International Travel

Tue, 26 Mar, 2019Joanita Wibowo

Cruise workers reveal "hook-up culture" on ships

Cruise workers reveal "hook-up culture" on ships

Working within the enclosed environment of cruise ships has encouraged a hook-up culture that matches or even exceeds that of a college dorm, Business Insider reported.

Current and former cruise ship crews revealed to the website that living with their co-workers has brought about a permissive sexual culture in their workplace, with an unusual amount of intimate activity.

"There's a lot of sex on cruise ships," said a former casino manager for a cruise line.

According to former cruise line waiter Brian David Bruns, the hook-up culture is so strong that a co-worker was surprised when he had not hooked up with any colleagues during his first night onboard. "What the hell, man?" Bruns recalled the co-worker saying.

The permissive culture has also led to inappropriate behaviour at times. A former staffer said one of her managers often made comments on her sexual orientation and criticised her hairstyle, while a current employee said male co-workers made advances on her as her boyfriend’s contract was close to ending.

While living on a cruise ship might put sexual activities on fast track, many employees found it as a hindrance in building serious relationships. Taylor Sokol, a former cruise director, said working and living in such a proximity might make it difficult to maintain a healthy distance from romantic partners. "It's kind of hard to give someone their space when you live maybe 10 feet away from them."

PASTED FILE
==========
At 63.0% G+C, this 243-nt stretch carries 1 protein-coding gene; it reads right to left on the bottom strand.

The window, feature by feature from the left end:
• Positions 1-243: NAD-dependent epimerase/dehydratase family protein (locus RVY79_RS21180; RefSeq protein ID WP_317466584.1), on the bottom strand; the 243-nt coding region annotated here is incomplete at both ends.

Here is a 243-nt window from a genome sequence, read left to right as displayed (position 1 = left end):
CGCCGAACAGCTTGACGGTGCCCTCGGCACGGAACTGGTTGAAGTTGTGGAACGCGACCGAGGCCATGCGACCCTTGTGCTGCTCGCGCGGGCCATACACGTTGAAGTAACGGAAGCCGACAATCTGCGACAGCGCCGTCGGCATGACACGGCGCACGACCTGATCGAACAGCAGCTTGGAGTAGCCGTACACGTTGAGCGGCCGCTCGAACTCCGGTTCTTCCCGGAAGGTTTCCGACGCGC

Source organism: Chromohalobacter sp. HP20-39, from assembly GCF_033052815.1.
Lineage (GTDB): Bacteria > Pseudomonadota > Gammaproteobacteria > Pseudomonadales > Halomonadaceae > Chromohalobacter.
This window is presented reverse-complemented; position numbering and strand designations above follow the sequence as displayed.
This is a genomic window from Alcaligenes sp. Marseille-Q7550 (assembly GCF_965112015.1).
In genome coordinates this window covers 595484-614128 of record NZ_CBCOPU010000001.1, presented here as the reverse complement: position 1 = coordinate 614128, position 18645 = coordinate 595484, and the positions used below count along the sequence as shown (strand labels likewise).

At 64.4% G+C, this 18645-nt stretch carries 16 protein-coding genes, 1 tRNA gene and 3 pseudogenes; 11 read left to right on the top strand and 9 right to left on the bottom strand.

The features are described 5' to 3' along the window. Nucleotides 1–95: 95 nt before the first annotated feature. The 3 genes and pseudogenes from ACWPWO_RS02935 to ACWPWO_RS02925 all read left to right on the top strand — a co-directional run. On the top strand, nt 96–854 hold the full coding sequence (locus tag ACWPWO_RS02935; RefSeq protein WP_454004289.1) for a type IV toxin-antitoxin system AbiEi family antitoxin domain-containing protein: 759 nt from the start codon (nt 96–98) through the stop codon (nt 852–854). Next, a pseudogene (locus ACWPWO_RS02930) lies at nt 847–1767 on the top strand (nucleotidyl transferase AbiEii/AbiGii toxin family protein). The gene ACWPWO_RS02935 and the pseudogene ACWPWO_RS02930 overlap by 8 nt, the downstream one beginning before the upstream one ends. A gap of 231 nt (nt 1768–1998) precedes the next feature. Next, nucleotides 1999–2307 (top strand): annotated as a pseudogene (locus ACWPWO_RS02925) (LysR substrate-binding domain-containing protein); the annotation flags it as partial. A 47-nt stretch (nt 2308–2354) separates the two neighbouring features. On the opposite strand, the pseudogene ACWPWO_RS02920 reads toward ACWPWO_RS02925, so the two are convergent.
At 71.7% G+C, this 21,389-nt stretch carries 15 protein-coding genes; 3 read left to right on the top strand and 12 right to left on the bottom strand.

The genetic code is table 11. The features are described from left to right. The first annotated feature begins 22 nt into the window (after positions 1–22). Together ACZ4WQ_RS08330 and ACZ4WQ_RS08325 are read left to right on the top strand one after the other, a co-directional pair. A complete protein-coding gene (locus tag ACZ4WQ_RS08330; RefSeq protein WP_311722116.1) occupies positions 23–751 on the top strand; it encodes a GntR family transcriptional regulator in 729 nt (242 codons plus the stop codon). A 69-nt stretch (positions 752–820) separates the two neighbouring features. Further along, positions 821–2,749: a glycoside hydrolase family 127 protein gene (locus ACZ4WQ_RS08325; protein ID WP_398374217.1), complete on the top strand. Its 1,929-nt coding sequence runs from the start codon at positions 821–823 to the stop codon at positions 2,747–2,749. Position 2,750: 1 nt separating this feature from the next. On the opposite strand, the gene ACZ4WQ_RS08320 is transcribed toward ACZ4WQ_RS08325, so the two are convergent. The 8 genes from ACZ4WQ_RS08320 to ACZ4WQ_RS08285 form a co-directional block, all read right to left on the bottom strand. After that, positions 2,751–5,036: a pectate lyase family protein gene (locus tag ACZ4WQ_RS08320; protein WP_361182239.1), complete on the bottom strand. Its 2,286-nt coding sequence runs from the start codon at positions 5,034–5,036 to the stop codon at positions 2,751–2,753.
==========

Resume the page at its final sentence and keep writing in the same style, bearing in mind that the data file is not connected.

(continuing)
Working on the seas also makes settling down a lot more difficult, as a lot of contracts require crews to stay onboard for months. Nina Beader, who used to work for one of the major cruise companies, said she decided to stop working on cruise ships because she wanted to build a family and have time to spend with her children. "I did not want to end up being 40 and not having a family," she said.

Some even resorted to leading double lives. "You get a lot of married people that have their own separate lives on the cruise ship," a former worker told MentalFloss. "I've worked with couples that have wives at home and a whole different relationship while they’re on the cruise ship. It’s kind of like a don’t-ask-don’t-tell policy."

Former cruise singer Ruthie Darling experienced the other end of the story. "After dating an officer for about three months and practically living in his cabin with him, I discovered he had a fiancee on land," she wrote on Thrillist.

"A more experienced friend told me that this sort of behaviour wasn't unusual. You had your relationship at sea and your relationship on land. The more I looked around at career cruisers, the more I noticed it was standard practice."

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